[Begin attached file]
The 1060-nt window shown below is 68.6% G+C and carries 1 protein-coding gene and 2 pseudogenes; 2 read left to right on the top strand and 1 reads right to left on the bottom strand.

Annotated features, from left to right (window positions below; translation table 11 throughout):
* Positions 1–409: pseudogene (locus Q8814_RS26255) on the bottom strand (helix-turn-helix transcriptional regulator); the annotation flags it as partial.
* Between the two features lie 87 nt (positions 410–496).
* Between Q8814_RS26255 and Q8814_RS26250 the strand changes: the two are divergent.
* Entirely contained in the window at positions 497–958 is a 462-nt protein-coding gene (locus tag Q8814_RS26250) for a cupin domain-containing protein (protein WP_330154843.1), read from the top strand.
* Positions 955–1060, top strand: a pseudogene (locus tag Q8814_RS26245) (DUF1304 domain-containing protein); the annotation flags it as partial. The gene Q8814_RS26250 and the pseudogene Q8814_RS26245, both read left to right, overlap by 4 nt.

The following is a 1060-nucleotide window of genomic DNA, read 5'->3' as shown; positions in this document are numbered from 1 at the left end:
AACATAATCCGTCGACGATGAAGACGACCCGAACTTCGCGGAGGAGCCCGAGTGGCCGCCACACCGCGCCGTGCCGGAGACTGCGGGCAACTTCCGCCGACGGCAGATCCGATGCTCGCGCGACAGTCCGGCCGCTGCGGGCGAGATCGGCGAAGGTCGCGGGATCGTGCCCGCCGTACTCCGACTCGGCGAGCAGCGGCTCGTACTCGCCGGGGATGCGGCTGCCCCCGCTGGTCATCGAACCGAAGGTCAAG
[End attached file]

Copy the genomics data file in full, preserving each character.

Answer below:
The 1060-nt window shown below is 68.6% G+C and carries 1 protein-coding gene and 2 pseudogenes; 2 read left to right on the top strand and 1 reads right to left on the bottom strand.

Annotated features, from left to right (window positions below; translation table 11 throughout):
* Positions 1–409: pseudogene (locus Q8814_RS26255) on the bottom strand (helix-turn-helix transcriptional regulator); the annotation flags it as partial.
* Between the two features lie 87 nt (positions 410–496).
* Between Q8814_RS26255 and Q8814_RS26250 the strand changes: the two are divergent.
* Entirely contained in the window at positions 497–958 is a 462-nt protein-coding gene (locus tag Q8814_RS26250) for a cupin domain-containing protein (protein WP_330154843.1), read from the top strand.
* Positions 955–1060, top strand: a pseudogene (locus tag Q8814_RS26245) (DUF1304 domain-containing protein); the annotation flags it as partial. The gene Q8814_RS26250 and the pseudogene Q8814_RS26245, both read left to right, overlap by 4 nt.

The following is a 1060-nucleotide window of genomic DNA, read 5'->3' as shown; positions in this document are numbered from 1 at the left end:
AACATAATCCGTCGACGATGAAGACGACCCGAACTTCGCGGAGGAGCCCGAGTGGCCGCCACACCGCGCCGTGCCGGAGACTGCGGGCAACTTCCGCCGACGGCAGATCCGATGCTCGCGCGACAGTCCGGCCGCTGCGGGCGAGATCGGCGAAGGTCGCGGGATCGTGCCCGCCGTACTCCGACTCGGCGAGCAGCGGCTCGTACTCGCCGGGGATGCGGCTGCCCCCGCTGGTCATCGAACCGAAGGTCAAG